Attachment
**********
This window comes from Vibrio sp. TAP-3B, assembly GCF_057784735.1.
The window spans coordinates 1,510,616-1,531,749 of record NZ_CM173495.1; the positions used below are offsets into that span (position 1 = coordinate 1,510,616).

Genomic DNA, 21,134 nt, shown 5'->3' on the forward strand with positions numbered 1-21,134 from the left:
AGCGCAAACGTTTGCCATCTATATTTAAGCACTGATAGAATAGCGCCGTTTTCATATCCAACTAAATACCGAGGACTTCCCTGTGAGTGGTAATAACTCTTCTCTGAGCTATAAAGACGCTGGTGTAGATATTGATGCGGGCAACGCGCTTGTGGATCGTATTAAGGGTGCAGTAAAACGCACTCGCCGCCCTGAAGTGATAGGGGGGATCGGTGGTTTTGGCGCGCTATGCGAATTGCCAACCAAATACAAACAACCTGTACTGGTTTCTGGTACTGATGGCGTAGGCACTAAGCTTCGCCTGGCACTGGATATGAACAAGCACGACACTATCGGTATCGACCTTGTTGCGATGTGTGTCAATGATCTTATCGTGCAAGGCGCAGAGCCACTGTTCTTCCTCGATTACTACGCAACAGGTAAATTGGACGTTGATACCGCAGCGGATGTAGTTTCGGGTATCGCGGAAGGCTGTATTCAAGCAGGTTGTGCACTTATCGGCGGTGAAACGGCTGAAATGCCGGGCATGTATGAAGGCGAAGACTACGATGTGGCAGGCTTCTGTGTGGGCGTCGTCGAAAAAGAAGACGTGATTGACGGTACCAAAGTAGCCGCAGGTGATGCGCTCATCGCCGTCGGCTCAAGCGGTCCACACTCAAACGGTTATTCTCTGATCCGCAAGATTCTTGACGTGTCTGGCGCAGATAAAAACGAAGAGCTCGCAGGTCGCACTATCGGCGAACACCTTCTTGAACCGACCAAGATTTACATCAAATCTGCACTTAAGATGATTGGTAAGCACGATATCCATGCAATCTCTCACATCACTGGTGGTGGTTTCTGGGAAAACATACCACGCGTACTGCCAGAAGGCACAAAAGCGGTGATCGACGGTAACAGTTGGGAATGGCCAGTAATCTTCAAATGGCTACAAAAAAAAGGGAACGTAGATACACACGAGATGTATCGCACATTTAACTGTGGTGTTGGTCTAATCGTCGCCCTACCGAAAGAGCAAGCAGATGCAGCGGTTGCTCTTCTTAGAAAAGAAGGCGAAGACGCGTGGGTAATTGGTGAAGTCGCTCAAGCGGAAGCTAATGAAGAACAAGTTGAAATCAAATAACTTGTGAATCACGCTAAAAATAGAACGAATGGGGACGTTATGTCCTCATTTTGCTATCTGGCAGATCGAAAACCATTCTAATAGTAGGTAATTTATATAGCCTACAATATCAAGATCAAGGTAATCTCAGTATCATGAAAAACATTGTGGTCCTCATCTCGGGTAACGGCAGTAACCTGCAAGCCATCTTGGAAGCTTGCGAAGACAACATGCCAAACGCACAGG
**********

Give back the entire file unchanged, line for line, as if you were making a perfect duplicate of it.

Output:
This window comes from Vibrio sp. TAP-3B, assembly GCF_057784735.1.
The window spans coordinates 1,510,616-1,531,749 of record NZ_CM173495.1; the positions used below are offsets into that span (position 1 = coordinate 1,510,616).

Genomic DNA, 21,134 nt, shown 5'->3' on the forward strand with positions numbered 1-21,134 from the left:
AGCGCAAACGTTTGCCATCTATATTTAAGCACTGATAGAATAGCGCCGTTTTCATATCCAACTAAATACCGAGGACTTCCCTGTGAGTGGTAATAACTCTTCTCTGAGCTATAAAGACGCTGGTGTAGATATTGATGCGGGCAACGCGCTTGTGGATCGTATTAAGGGTGCAGTAAAACGCACTCGCCGCCCTGAAGTGATAGGGGGGATCGGTGGTTTTGGCGCGCTATGCGAATTGCCAACCAAATACAAACAACCTGTACTGGTTTCTGGTACTGATGGCGTAGGCACTAAGCTTCGCCTGGCACTGGATATGAACAAGCACGACACTATCGGTATCGACCTTGTTGCGATGTGTGTCAATGATCTTATCGTGCAAGGCGCAGAGCCACTGTTCTTCCTCGATTACTACGCAACAGGTAAATTGGACGTTGATACCGCAGCGGATGTAGTTTCGGGTATCGCGGAAGGCTGTATTCAAGCAGGTTGTGCACTTATCGGCGGTGAAACGGCTGAAATGCCGGGCATGTATGAAGGCGAAGACTACGATGTGGCAGGCTTCTGTGTGGGCGTCGTCGAAAAAGAAGACGTGATTGACGGTACCAAAGTAGCCGCAGGTGATGCGCTCATCGCCGTCGGCTCAAGCGGTCCACACTCAAACGGTTATTCTCTGATCCGCAAGATTCTTGACGTGTCTGGCGCAGATAAAAACGAAGAGCTCGCAGGTCGCACTATCGGCGAACACCTTCTTGAACCGACCAAGATTTACATCAAATCTGCACTTAAGATGATTGGTAAGCACGATATCCATGCAATCTCTCACATCACTGGTGGTGGTTTCTGGGAAAACATACCACGCGTACTGCCAGAAGGCACAAAAGCGGTGATCGACGGTAACAGTTGGGAATGGCCAGTAATCTTCAAATGGCTACAAAAAAAAGGGAACGTAGATACACACGAGATGTATCGCACATTTAACTGTGGTGTTGGTCTAATCGTCGCCCTACCGAAAGAGCAAGCAGATGCAGCGGTTGCTCTTCTTAGAAAAGAAGGCGAAGACGCGTGGGTAATTGGTGAAGTCGCTCAAGCGGAAGCTAATGAAGAACAAGTTGAAATCAAATAACTTGTGAATCACGCTAAAAATAGAACGAATGGGGACGTTATGTCCTCATTTTGCTATCTGGCAGATCGAAAACCATTCTAATAGTAGGTAATTTATATAGCCTACAATATCAAGATCAAGGTAATCTCAGTATCATGAAAAACATTGTGGTCCTCATCTCGGGTAACGGCAGTAACCTGCAAGCCATCTTGGAAGCTTGCGAAGACAACATGCCAAACGCACAGG